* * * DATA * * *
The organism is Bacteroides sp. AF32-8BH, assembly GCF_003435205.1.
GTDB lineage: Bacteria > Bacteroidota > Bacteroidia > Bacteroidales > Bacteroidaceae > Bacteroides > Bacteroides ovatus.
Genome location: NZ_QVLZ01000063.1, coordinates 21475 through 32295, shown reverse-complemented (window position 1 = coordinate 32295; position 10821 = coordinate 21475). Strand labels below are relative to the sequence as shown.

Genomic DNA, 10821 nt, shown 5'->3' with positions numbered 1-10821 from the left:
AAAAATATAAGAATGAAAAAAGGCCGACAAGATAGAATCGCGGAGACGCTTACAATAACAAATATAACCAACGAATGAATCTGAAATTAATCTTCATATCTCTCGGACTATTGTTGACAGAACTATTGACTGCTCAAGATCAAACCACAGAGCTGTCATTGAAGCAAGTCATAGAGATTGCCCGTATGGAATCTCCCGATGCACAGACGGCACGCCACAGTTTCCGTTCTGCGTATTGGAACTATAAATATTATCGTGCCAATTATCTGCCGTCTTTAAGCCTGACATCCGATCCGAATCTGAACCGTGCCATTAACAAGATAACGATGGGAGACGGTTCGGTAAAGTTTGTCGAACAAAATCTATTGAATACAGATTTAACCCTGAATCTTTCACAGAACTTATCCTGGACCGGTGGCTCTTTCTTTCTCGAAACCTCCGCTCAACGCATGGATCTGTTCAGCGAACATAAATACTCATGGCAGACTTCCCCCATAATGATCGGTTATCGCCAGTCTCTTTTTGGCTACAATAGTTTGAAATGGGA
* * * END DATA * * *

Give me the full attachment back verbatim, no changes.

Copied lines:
The organism is Bacteroides sp. AF32-8BH, assembly GCF_003435205.1.
GTDB lineage: Bacteria > Bacteroidota > Bacteroidia > Bacteroidales > Bacteroidaceae > Bacteroides > Bacteroides ovatus.
Genome location: NZ_QVLZ01000063.1, coordinates 21475 through 32295, shown reverse-complemented (window position 1 = coordinate 32295; position 10821 = coordinate 21475). Strand labels below are relative to the sequence as shown.

Genomic DNA, 10821 nt, shown 5'->3' with positions numbered 1-10821 from the left:
AAAAATATAAGAATGAAAAAAGGCCGACAAGATAGAATCGCGGAGACGCTTACAATAACAAATATAACCAACGAATGAATCTGAAATTAATCTTCATATCTCTCGGACTATTGTTGACAGAACTATTGACTGCTCAAGATCAAACCACAGAGCTGTCATTGAAGCAAGTCATAGAGATTGCCCGTATGGAATCTCCCGATGCACAGACGGCACGCCACAGTTTCCGTTCTGCGTATTGGAACTATAAATATTATCGTGCCAATTATCTGCCGTCTTTAAGCCTGACATCCGATCCGAATCTGAACCGTGCCATTAACAAGATAACGATGGGAGACGGTTCGGTAAAGTTTGTCGAACAAAATCTATTGAATACAGATTTAACCCTGAATCTTTCACAGAACTTATCCTGGACCGGTGGCTCTTTCTTTCTCGAAACCTCCGCTCAACGCATGGATCTGTTCAGCGAACATAAATACTCATGGCAGACTTCCCCCATAATGATCGGTTATCGCCAGTCTCTTTTTGGCTACAATAGTTTGAAATGGGA